LILHUDDY Artist Friendly interview | Alternative press


At 19 years old, LILHUDDY has already managed to become one of the most recognizable figures in the world today pop-punk the comeback.

In September, LILHUDDY released their first album, teenage grief, consisting of singles such as “21st Century Vampire” and the collaborative track “Don’t Freak Out” with Travis Barker, Ian dior and Tyson ritter.

Read more: LILHUDDY started on social media and hit the main stage

In the latest edition of Sympathetic for artists, Joel madden talks with the rising artist about her musical journey and discusses reviews relating to her close connection to social media. They also discussed her recent digital cover interview, where the young star spoke about her astounding success.

Read a preview of the interview and watch the full video here or below.

How did the filming of the AP go?

The Alternative Press shoot was really cool. There was a bunch of really sick clothes, and then I brought a bit of a combination of my jewelry [and] my shoes. It reminded me of that ’90s skateboarder aesthetic that I really fuck with. I wear a lot of really crazy stuff and accessories, but I also like to relax and wear t-shirts from breakout and horror movies or whatever. [The shoot] had a lot of that sort of thing, which I thought was cool!

It’s cool that you do that, and that’s exactly what we were doing back then. When we had photoshoots we were just throwing all this shit together. When did things start to explode and get a little crazy?

Well I would say probably a year and a half [ago] because the first person in the music industry that I met was at Interscope. I had never been to a studio in my life or met anyone in the music industry. I just walked in there, almost like a blind date. My manager just said to me, “I’m going to bring you here, where you’re going to meet this person, and then you are going to tell them your vision. They just believed in it, and it was like, “OK, I’ll give you that much time.” Go to the studio, have fun and report back to me. So I started making a bunch of music, and then they were like, “Holy shit, I think you should go on!” I really want to make an album for this kid.

Then, just like that, I got signed to Interscope. I had a concept album I was working on, and I really got into it, head first. We wrote half of the record in a week and a half. The first four singles I released—not including “Do not panic“-America’s sweetheart, “21st century vampire” and “Praise you and me” [I wrote] in [a] three consecutive days. The single that was going to be [the] fourth, but is now the fifth, is “Crash part. “I wrote this back to back. We were going right after that, knocking out the songs. I had been in the studio for maybe two months, and it was like kind of night and day. The first two songs were like, “I don’t really know yet.” I had to make my own way, but I was driving for that and I really wanted to do everything. I made my first album in probably three months.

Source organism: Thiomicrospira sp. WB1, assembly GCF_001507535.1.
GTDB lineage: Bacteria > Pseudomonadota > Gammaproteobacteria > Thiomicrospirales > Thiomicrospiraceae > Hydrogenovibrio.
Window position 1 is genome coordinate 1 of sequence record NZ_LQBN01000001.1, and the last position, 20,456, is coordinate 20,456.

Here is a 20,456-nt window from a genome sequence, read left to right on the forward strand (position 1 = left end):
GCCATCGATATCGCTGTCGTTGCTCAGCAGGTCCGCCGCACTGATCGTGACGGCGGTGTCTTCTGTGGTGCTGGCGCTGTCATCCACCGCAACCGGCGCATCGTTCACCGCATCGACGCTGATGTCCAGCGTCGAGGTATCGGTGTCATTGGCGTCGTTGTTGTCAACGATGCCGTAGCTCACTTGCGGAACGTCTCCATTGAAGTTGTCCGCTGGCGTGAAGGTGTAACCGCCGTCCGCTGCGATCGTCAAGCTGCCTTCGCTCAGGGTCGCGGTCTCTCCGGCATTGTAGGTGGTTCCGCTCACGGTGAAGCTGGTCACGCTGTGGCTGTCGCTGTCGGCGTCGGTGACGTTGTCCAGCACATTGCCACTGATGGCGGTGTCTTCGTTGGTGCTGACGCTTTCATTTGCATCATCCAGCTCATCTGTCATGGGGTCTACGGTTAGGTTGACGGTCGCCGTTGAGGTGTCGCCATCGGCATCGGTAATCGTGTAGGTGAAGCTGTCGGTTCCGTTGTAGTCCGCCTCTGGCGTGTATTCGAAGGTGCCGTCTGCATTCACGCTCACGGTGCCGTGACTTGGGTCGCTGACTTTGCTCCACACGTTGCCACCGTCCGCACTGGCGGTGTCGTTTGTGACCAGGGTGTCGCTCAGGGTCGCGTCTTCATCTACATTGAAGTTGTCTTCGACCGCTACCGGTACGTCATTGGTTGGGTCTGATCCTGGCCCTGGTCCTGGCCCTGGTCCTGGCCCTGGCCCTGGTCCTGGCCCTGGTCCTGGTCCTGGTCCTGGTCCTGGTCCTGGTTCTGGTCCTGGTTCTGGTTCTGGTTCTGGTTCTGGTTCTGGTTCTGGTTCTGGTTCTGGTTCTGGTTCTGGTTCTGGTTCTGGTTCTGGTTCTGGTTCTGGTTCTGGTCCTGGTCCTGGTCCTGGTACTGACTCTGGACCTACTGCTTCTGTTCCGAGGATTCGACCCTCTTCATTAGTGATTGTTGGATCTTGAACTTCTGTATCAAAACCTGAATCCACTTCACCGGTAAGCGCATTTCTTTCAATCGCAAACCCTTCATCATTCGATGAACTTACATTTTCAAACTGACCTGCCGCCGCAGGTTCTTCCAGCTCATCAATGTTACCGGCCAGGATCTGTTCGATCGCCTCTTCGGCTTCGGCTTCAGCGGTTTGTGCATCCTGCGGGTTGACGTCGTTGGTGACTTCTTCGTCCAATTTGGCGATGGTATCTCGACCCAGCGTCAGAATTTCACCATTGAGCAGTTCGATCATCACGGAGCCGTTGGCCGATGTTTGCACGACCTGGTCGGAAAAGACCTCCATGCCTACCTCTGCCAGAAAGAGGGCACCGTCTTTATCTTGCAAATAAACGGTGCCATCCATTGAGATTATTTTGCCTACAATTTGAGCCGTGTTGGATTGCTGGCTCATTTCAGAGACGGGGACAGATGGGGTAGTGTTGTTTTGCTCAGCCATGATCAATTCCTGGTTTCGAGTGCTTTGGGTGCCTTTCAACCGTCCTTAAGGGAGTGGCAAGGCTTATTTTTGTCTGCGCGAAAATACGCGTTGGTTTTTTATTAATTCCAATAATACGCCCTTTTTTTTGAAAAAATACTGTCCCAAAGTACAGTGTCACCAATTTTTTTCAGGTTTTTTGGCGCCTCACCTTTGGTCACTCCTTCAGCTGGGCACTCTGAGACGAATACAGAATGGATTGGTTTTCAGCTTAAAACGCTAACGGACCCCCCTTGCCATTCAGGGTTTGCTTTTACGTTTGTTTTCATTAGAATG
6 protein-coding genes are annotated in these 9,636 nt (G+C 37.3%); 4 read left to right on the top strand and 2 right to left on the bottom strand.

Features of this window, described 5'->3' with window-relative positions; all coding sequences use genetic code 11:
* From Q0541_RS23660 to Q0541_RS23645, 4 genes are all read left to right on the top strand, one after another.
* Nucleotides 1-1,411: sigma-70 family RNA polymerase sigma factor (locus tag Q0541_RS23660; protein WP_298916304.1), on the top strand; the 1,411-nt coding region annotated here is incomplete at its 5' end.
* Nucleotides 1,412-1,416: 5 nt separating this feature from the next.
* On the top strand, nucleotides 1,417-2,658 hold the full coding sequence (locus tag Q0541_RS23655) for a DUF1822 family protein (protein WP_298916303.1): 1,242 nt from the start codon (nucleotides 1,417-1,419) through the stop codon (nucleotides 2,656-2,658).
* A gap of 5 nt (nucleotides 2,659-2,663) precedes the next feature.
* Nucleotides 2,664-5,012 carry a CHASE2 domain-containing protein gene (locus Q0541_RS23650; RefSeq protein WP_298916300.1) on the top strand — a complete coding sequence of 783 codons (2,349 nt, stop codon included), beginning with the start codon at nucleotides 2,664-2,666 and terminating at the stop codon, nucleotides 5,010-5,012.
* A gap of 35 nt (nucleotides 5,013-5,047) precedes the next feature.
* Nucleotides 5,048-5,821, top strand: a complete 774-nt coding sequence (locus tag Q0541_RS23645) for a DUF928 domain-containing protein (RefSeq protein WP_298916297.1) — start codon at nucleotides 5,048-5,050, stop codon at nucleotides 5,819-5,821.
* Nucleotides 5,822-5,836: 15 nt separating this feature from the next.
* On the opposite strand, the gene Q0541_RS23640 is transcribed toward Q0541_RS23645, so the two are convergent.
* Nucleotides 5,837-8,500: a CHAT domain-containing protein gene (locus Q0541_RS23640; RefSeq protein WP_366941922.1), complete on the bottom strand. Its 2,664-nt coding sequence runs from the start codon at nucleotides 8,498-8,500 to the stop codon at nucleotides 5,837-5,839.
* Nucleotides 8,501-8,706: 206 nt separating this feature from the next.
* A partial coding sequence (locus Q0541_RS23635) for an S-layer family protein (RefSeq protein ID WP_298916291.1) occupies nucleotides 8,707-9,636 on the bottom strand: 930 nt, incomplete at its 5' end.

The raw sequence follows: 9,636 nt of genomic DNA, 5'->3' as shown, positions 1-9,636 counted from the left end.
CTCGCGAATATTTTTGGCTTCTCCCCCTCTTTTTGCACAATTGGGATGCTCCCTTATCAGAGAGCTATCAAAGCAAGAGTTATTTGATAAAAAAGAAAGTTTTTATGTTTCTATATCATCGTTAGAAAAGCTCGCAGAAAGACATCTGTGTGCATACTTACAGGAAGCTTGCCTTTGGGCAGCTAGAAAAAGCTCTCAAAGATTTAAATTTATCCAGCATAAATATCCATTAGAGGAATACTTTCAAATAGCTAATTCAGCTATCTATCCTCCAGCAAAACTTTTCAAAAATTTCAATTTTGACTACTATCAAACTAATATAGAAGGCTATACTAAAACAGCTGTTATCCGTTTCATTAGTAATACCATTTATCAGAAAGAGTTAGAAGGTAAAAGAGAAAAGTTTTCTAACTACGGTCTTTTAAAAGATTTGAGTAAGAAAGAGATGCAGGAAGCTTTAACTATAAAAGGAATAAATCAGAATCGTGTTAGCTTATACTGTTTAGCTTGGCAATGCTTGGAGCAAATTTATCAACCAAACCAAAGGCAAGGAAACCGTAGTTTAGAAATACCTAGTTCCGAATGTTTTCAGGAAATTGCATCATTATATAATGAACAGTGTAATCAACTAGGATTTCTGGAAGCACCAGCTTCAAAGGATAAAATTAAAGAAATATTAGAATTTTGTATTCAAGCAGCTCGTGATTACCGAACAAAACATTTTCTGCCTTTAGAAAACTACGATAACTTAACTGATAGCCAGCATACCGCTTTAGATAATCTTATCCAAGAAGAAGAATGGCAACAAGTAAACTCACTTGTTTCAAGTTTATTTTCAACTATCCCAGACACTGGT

It’s awesome. That’s the way it should be, because when it’s good it’s okay. As long as you like it, it’s still the compass. I think you’re going to be there for a very long time. Especially now, [the music scene] there are people, but it’s always the same. You just have this feeling, and you probably have this feeling about yourself. You have to, right?

I really believe in myself. I have such a love and passion for [music] and already likes to plan things down the line. I planned [on] been making music since I came to LA, and I didn’t know anyone. It took me two years to meet a person [in the music industry].

It’s so hard, isn’t it?

Yeah, I was like, “Are these people hiding? Where are they? Where did they go?”

LA is weird because there is a surface level where you can go out and meet people. When you go below that and meet the real people who live, work and build lives here, it starts to unfold. You are really starting to have a life here, where you have people and resources around you. So what’s the hardest part?

I did social media before jumping to music. A lot of people look at me like, “OK he’s cool, but if he really wants to stay he really has to prove himself. We’re going to make it harder for him because he hasn’t started as a musician today. Already from the start, people have this strangest [attitude] around me. [People are] like, “Oh, I don’t know. He made social networks. People give me more trouble with collaborations and are going to be weird.

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